A Direct Hit (Tee Hee)!
Amid the chaos on the slopes I spotted a tiny shrew darting about in the snow, doing the best he could to dodge the pandemonium that had descended on his home. I scooped him up in my gloves and deposited him somewhere more peaceful, amongst some grass.
Eventually it was time to get back home to thaw out and have some warm tea. Today it remains cold, there is still snow and ice everywhere and my snowball arm is aching from overuse!

Monday, 14 January 2013

Spitting into the Wind at Hurst

Brent Geese Flying South, Possibly to Avoid Becoming Xmas Lunch
Well folks, for me personally 2013 has, so far, proved a long way off satisfactory. Hopefully things will begin to improve, as time goes by. But enough of my woes, I have a popular blog to maintain. Winter/Spring is always a lean period for foraging but we still love to get out amongst nature, and hope to inspire you to get outdoors, for a walk with your family.
Hurst Spit and Keyhaven Salt Water Lagoon
Much to the children's disappointment, it has not yet snowed where we are. Mind you, we rarely get snow settling in Southampton, even when it is forecast for the area. I always blame this deficit on the hot rocks that lie beneath the city; they are used as a source of geothermal energy to heat part of the city. People never believe me when I say that Southampton used to be a Spa town, but it was.
The Needles, off the West of the Isle of Wight
We have managed to get out and about a bit though, and we had a very exciting and stormy walk on Hurst Spit. Hurst Spit is a massive shingle bank that has been thrown up by the constant action of the elements. It is the closest part of the mainland to the Isle of Wight and has long been a strategic military point for the defence of the Solent seaways to Southampton and Portsmouth. The castle at the end of the spit was built by King Henry the 8th in 1544 and King Charles 1 was imprisoned there in 1648 before being executed.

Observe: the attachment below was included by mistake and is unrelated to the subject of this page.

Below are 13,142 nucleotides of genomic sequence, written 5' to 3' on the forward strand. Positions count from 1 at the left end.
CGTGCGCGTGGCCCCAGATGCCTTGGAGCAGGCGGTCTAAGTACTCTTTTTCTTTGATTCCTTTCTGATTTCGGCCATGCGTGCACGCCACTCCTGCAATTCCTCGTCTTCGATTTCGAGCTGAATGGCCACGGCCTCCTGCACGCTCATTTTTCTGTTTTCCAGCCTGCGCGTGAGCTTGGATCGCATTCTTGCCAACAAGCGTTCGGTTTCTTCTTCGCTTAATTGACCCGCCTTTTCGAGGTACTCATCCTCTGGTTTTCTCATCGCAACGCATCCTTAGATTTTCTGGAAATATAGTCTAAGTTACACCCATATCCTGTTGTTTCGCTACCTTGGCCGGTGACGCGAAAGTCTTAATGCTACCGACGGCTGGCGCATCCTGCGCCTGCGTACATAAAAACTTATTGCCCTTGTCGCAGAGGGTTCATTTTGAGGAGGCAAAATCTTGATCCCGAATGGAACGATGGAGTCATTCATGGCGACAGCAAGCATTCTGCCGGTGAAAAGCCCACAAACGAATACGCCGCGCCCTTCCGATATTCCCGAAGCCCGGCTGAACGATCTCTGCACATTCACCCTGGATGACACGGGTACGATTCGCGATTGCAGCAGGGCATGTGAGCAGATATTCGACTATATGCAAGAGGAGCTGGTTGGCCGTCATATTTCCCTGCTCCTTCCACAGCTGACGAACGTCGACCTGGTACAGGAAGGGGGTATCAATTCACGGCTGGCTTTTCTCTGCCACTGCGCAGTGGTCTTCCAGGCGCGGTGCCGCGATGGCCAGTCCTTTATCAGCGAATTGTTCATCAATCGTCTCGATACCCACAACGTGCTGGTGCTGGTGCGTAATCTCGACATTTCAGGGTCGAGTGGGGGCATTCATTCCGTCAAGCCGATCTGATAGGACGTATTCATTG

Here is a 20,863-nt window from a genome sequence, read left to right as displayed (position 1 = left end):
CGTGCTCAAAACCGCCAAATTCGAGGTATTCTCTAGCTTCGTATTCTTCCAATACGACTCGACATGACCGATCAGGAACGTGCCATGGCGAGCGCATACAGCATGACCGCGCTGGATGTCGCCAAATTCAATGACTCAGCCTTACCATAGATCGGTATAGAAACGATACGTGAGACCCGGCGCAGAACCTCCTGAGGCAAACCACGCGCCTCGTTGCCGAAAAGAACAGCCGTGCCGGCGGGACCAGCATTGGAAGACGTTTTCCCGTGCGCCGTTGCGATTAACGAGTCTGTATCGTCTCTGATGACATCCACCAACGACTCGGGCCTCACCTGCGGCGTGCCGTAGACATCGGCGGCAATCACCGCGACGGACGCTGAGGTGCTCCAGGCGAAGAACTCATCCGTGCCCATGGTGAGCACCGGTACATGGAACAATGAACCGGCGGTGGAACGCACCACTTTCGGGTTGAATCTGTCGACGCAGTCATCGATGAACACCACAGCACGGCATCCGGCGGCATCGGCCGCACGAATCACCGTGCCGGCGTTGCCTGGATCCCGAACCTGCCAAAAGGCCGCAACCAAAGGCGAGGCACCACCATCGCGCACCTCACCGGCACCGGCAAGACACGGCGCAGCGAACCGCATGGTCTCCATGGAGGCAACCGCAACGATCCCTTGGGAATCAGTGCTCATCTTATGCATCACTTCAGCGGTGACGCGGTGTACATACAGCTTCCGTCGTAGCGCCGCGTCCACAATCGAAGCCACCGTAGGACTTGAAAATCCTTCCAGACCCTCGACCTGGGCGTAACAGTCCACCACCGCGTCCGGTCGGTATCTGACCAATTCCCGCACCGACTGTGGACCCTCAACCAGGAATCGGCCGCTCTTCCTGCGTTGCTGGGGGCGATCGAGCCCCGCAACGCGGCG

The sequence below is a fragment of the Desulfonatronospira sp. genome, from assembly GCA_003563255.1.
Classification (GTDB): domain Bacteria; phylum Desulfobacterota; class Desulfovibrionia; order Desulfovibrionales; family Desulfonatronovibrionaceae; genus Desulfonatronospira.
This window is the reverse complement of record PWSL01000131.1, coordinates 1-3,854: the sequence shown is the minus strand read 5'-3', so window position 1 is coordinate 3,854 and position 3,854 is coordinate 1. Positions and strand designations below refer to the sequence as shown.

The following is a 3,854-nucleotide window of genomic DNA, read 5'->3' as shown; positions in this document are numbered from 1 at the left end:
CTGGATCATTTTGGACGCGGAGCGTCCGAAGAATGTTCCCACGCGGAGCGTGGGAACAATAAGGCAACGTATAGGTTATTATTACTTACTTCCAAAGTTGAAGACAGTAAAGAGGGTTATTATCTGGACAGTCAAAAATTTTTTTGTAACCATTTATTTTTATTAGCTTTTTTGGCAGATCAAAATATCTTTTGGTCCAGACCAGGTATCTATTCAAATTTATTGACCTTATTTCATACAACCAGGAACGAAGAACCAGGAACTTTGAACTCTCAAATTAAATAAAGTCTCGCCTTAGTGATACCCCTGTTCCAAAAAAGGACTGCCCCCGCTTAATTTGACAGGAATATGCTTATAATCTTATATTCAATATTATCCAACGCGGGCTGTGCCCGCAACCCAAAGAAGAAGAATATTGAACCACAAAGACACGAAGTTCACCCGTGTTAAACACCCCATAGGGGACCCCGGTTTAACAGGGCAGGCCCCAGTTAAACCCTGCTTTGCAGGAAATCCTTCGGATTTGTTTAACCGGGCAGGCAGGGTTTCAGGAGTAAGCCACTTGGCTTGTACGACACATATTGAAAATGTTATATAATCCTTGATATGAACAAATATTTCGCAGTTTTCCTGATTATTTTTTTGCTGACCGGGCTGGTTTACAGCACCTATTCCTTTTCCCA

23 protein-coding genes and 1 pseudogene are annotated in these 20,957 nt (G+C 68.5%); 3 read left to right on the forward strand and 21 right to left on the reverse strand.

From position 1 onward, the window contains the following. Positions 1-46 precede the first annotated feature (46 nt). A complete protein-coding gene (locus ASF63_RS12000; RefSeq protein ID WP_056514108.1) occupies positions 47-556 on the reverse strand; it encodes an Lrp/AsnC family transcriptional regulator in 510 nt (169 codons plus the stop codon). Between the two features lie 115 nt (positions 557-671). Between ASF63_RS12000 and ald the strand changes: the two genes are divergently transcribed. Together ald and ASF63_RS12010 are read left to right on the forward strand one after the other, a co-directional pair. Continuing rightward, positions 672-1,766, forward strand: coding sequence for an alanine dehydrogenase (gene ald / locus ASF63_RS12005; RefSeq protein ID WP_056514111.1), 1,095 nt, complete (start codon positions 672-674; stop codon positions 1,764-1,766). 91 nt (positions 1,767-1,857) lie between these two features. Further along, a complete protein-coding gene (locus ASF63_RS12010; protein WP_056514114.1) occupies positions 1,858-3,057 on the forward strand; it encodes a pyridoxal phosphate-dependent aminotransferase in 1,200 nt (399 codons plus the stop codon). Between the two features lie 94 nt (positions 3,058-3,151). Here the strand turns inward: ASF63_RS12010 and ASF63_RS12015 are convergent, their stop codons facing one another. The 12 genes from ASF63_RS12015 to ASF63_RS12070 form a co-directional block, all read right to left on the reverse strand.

More important these days are the large tidal lagoons of Keyhaven, behind the spit, a refuge and harbour for  many small boats and also an important nature reserve and bird sanctuary.
In the Shade (and Lee) of the Spit
When we arrived the Spring Tide and wind had caused the road to flood but we chugged through and found somewhere dry to park. The fist thing that was apparent was the force of the wind, the car was being buffeted all the time.
Some Would Say We Are Crazy - We Would Disagree!
We donned our wet weather gear to shield us from the storm and set off to test ourselves against its power, it was incredible. The waves were smashing into the shore and several times spray and spume breached the vast barrier to soak the few brave walkers. 
Milford, Battered by the Storm
We decided that it would be too exposed to trek to the fort and lighthouse, and chose instead to go the other direction toward Milford. We saw many flocking birds including Fieldfares (I think) in the corn fields where we parked. I could watch birds doing this all day, it is just fascinating how they all change direction at the same time. 
The Brilliant Brent Geese Treat us to Another Honking Fly Past
The highlight for me though was when a vast flock of Brent Geese, that had been grazing on a field, took off as one and wheeled around honking, doing a few laps of  the lagoons, before settling in a different part.